Russia is looking to buy up to 3 million metric tons (mmt) of corn from Argentina in 2011 to cover a domestic supply short fall caused by the drought that severely reduced 2009-2010 grain production, Argentina's International Trade Secretary told state news agency Telam on Friday.
Opening up Russia's market to the genetically modified corn varieties grown in Argentina must still be negotiated, but if approved, the first shipment is expected in January, Luis Maria Kreckler said from Moscow, where he is leading a trade delegation.
A source in Argentina’s foreign ministry told Reuters News Service that a shipment of 300,000 metric tons of Argentine corn to Russia had already been set for January. It would mark the first export of Argentine corn to Russia since the 1980s.
Russia said earlier on Friday it would import some 3 mmt of feed grain and an Agriculture Ministry spokesman told Reuters the government was in talks with Ukraine, Kazakhstan and the European Union.
USDA currently estimates that Russia will import 1 mmt of corn, 2 mmt of wheat and 600,000 tons of barley in 2010-2011.
Any large Russian purchase of Argentine wheat would reduce competition for U.S. corn in other more traditional export markets.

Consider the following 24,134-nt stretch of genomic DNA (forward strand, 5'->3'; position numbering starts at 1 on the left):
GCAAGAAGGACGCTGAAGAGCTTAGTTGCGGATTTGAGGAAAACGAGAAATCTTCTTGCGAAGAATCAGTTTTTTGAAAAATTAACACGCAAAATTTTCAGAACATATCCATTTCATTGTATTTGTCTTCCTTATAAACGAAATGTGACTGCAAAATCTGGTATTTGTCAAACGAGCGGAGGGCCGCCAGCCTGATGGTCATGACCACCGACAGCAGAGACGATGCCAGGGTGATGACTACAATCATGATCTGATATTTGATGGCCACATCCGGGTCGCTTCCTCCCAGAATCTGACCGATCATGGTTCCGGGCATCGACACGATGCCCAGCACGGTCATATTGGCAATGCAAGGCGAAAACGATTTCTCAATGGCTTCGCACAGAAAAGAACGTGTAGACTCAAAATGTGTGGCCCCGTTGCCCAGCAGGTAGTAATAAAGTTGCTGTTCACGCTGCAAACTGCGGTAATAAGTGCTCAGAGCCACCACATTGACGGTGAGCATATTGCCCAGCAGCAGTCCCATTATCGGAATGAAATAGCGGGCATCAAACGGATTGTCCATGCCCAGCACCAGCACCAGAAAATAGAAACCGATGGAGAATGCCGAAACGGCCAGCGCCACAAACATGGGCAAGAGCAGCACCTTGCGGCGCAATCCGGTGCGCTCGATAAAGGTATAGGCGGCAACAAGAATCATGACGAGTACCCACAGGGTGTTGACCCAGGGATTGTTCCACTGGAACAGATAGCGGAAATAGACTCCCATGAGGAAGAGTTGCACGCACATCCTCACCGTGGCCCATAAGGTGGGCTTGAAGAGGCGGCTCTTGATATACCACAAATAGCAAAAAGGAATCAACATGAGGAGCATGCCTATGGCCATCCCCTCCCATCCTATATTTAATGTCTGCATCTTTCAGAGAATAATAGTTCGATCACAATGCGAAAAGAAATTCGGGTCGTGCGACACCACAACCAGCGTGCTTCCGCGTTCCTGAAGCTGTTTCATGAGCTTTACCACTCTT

Argentina’s government is still in talks to open corn exports to China, as well. Those two countries must also work out a sanitary agreement covering Argentina’s genetically modified corn varieties before any corn sales can occur.
Argentina's Agriculture Ministry is set to authorize the export of 5 mmt of new-crop corn, the first permits to be issued for the March crop.
According to the Agriculture Minister Julian Dominguez, Argentina's corn production is set to hit a record 26 million tons in 2010-2011, with exports to reach 18.5 mmt. USDA estimates Argentine production at 25 mmt up from last year’s 22.5-mmt crop and sees exports at 17.5 mmt.
There remains considerable doubt about Argentine corn production, however, due to the La Niña weather event in the tropical Pacific Ocean, which has a tendency to mean drier-than-normal weather for Argentina growing areas.
Argentina’s corn plantings are expected to be up significantly from last year due to strong prices, but dry weather has brought planting to a near halt.
Argentine producers had planted 73% of expected corn area as of Nov. 25, but planting advanced less than 1 percentage point from the previous week due to parched soils, the Buenos Aires Grain Exchange said in a weekly crop update.
"Heavier and more widespread rains are needed for late planting to resume. If they don't arrive, sowing will not be possible," the exchange warned.
Argentina’s Rosario Grain Exchange on Friday pegged corn production at 21-22 mmt, down slightly from last year, due to the La Niña event.
Editor’s note: Richard Brock, Corn & Soybean Digest's marketing editor, is president of Brock Associates, a farm market advisory firm, and publisher of The Brock Report.